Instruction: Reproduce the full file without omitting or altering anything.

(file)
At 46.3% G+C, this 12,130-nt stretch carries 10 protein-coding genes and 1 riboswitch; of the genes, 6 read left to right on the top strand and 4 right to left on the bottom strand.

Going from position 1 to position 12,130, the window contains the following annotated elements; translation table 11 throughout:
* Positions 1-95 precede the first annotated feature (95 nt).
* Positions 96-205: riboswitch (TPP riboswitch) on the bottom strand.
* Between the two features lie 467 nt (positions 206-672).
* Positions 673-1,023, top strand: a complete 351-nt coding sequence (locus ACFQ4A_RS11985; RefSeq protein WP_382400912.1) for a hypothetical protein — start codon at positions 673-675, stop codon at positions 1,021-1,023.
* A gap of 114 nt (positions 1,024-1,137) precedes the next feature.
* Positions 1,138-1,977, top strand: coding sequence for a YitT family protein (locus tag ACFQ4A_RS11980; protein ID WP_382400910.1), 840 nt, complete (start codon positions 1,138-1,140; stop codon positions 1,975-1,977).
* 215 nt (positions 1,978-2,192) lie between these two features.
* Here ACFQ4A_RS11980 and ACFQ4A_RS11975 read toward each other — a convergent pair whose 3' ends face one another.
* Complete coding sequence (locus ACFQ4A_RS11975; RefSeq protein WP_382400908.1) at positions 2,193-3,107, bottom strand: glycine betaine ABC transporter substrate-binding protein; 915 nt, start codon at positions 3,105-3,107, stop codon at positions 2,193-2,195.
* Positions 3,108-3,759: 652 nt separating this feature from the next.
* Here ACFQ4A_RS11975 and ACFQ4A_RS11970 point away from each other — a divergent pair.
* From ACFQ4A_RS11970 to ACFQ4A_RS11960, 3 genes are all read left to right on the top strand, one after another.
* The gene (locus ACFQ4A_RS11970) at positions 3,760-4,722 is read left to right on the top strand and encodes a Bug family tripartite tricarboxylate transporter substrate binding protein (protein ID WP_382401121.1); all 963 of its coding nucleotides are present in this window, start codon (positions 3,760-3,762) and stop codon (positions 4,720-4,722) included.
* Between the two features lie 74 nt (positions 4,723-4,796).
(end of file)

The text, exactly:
At 46.3% G+C, this 12,130-nt stretch carries 10 protein-coding genes and 1 riboswitch; of the genes, 6 read left to right on the top strand and 4 right to left on the bottom strand.

Going from position 1 to position 12,130, the window contains the following annotated elements; translation table 11 throughout:
* Positions 1-95 precede the first annotated feature (95 nt).
* Positions 96-205: riboswitch (TPP riboswitch) on the bottom strand.
* Between the two features lie 467 nt (positions 206-672).
* Positions 673-1,023, top strand: a complete 351-nt coding sequence (locus ACFQ4A_RS11985; RefSeq protein WP_382400912.1) for a hypothetical protein — start codon at positions 673-675, stop codon at positions 1,021-1,023.
* A gap of 114 nt (positions 1,024-1,137) precedes the next feature.
* Positions 1,138-1,977, top strand: coding sequence for a YitT family protein (locus tag ACFQ4A_RS11980; protein ID WP_382400910.1), 840 nt, complete (start codon positions 1,138-1,140; stop codon positions 1,975-1,977).
* 215 nt (positions 1,978-2,192) lie between these two features.
* Here ACFQ4A_RS11980 and ACFQ4A_RS11975 read toward each other — a convergent pair whose 3' ends face one another.
* Complete coding sequence (locus ACFQ4A_RS11975; RefSeq protein WP_382400908.1) at positions 2,193-3,107, bottom strand: glycine betaine ABC transporter substrate-binding protein; 915 nt, start codon at positions 3,105-3,107, stop codon at positions 2,193-2,195.
* Positions 3,108-3,759: 652 nt separating this feature from the next.
* Here ACFQ4A_RS11975 and ACFQ4A_RS11970 point away from each other — a divergent pair.
* From ACFQ4A_RS11970 to ACFQ4A_RS11960, 3 genes are all read left to right on the top strand, one after another.
* The gene (locus ACFQ4A_RS11970) at positions 3,760-4,722 is read left to right on the top strand and encodes a Bug family tripartite tricarboxylate transporter substrate binding protein (protein ID WP_382401121.1); all 963 of its coding nucleotides are present in this window, start codon (positions 3,760-3,762) and stop codon (positions 4,720-4,722) included.
* Between the two features lie 74 nt (positions 4,723-4,796).